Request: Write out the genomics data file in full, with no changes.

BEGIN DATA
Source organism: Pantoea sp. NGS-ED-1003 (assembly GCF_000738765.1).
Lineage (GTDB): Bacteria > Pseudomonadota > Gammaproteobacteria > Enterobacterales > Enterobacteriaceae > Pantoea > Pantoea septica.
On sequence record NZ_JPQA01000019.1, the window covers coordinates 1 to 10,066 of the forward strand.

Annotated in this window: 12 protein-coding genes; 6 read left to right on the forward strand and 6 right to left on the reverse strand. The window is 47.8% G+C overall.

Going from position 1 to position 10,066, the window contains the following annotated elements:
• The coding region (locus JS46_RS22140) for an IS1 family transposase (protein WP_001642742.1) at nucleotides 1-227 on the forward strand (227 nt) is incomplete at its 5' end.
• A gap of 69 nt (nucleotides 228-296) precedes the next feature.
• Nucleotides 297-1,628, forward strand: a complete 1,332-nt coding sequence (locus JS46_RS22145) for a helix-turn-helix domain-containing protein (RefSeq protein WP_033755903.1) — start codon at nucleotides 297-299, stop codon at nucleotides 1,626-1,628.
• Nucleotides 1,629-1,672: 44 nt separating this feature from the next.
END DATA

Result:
Source organism: Pantoea sp. NGS-ED-1003 (assembly GCF_000738765.1).
Lineage (GTDB): Bacteria > Pseudomonadota > Gammaproteobacteria > Enterobacterales > Enterobacteriaceae > Pantoea > Pantoea septica.
On sequence record NZ_JPQA01000019.1, the window covers coordinates 1 to 10,066 of the forward strand.

Annotated in this window: 12 protein-coding genes; 6 read left to right on the forward strand and 6 right to left on the reverse strand. The window is 47.8% G+C overall.

Going from position 1 to position 10,066, the window contains the following annotated elements:
• The coding region (locus JS46_RS22140) for an IS1 family transposase (protein WP_001642742.1) at nucleotides 1-227 on the forward strand (227 nt) is incomplete at its 5' end.
• A gap of 69 nt (nucleotides 228-296) precedes the next feature.
• Nucleotides 297-1,628, forward strand: a complete 1,332-nt coding sequence (locus JS46_RS22145) for a helix-turn-helix domain-containing protein (RefSeq protein WP_033755903.1) — start codon at nucleotides 297-299, stop codon at nucleotides 1,626-1,628.
• Nucleotides 1,629-1,672: 44 nt separating this feature from the next.